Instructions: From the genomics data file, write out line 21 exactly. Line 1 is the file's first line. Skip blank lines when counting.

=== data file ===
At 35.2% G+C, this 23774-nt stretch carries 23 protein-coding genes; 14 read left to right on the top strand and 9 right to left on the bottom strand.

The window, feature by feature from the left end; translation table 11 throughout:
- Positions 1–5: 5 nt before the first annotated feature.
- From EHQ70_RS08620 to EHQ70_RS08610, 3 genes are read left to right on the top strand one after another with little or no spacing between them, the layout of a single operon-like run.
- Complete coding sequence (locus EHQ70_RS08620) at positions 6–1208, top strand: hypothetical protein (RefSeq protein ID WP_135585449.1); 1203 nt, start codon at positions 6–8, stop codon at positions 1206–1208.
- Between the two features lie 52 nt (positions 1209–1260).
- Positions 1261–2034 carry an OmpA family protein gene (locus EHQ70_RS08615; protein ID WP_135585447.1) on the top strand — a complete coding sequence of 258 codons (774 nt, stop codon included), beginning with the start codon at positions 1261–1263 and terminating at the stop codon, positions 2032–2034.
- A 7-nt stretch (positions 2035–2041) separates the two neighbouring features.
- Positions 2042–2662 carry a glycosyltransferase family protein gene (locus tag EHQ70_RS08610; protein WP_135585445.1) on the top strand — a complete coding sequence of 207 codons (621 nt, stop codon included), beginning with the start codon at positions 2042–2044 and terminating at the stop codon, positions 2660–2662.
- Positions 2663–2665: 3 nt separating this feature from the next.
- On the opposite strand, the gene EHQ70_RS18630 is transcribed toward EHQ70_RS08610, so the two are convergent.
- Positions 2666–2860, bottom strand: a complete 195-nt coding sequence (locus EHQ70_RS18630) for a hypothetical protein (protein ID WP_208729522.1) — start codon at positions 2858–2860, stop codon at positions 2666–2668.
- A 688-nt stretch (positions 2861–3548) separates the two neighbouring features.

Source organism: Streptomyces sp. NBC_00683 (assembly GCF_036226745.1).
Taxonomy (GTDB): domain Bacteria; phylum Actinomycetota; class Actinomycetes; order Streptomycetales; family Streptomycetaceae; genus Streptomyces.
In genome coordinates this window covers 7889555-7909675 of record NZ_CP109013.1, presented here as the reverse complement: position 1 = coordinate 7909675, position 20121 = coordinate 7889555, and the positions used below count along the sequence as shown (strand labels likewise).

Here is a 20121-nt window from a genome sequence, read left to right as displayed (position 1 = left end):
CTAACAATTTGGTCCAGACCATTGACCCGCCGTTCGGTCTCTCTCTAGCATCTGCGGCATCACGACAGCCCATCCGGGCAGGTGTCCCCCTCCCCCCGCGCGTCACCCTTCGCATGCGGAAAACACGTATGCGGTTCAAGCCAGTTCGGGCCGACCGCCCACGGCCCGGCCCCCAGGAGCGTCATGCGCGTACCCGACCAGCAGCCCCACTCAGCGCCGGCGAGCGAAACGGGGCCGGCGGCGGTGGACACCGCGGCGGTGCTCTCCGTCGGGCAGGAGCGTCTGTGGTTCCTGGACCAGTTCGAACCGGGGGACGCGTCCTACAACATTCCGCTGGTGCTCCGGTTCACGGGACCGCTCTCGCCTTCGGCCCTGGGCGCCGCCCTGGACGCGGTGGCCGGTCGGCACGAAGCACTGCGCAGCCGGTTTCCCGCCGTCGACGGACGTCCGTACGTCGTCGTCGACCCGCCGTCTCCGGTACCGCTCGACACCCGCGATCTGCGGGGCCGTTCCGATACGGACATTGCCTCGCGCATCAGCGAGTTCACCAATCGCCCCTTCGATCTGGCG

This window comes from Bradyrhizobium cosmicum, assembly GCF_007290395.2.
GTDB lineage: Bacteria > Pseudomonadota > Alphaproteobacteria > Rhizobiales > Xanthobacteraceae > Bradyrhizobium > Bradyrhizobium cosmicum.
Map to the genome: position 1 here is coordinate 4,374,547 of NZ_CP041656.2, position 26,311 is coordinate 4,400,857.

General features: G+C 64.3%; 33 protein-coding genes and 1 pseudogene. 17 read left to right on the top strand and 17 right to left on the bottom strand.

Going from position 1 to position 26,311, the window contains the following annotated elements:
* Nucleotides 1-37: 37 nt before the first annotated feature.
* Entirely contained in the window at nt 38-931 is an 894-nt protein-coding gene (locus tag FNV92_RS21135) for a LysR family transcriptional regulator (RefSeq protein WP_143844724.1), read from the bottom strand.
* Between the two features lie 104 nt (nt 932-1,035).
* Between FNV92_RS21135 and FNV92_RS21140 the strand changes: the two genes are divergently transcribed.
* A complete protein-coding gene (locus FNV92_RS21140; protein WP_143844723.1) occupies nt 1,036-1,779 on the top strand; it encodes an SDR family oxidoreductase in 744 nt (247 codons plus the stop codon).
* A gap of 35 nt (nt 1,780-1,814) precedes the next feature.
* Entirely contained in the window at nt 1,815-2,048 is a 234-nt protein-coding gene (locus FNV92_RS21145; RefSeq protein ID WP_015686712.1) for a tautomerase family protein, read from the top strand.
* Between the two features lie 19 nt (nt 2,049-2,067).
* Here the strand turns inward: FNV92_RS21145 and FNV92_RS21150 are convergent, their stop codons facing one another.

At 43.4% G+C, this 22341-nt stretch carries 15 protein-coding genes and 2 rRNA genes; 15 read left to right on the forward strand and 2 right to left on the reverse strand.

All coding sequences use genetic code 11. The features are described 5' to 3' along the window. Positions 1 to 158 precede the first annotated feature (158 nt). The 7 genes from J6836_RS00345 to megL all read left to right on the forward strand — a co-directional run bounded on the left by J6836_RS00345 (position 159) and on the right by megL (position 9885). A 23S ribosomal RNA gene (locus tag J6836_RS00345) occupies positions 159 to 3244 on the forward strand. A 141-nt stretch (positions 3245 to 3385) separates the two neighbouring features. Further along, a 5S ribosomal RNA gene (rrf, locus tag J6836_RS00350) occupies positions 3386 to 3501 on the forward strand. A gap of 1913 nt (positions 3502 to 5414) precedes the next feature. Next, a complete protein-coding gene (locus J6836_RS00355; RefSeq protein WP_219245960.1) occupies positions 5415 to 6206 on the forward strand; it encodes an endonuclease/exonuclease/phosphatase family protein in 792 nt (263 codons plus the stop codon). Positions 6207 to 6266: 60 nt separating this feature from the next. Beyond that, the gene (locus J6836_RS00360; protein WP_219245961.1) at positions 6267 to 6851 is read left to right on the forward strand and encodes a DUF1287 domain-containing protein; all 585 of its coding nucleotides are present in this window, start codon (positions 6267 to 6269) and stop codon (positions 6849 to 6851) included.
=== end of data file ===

Map to the genome: position 1 here is coordinate 4,374,547 of NZ_CP041656.2, position 26,311 is coordinate 4,400,857.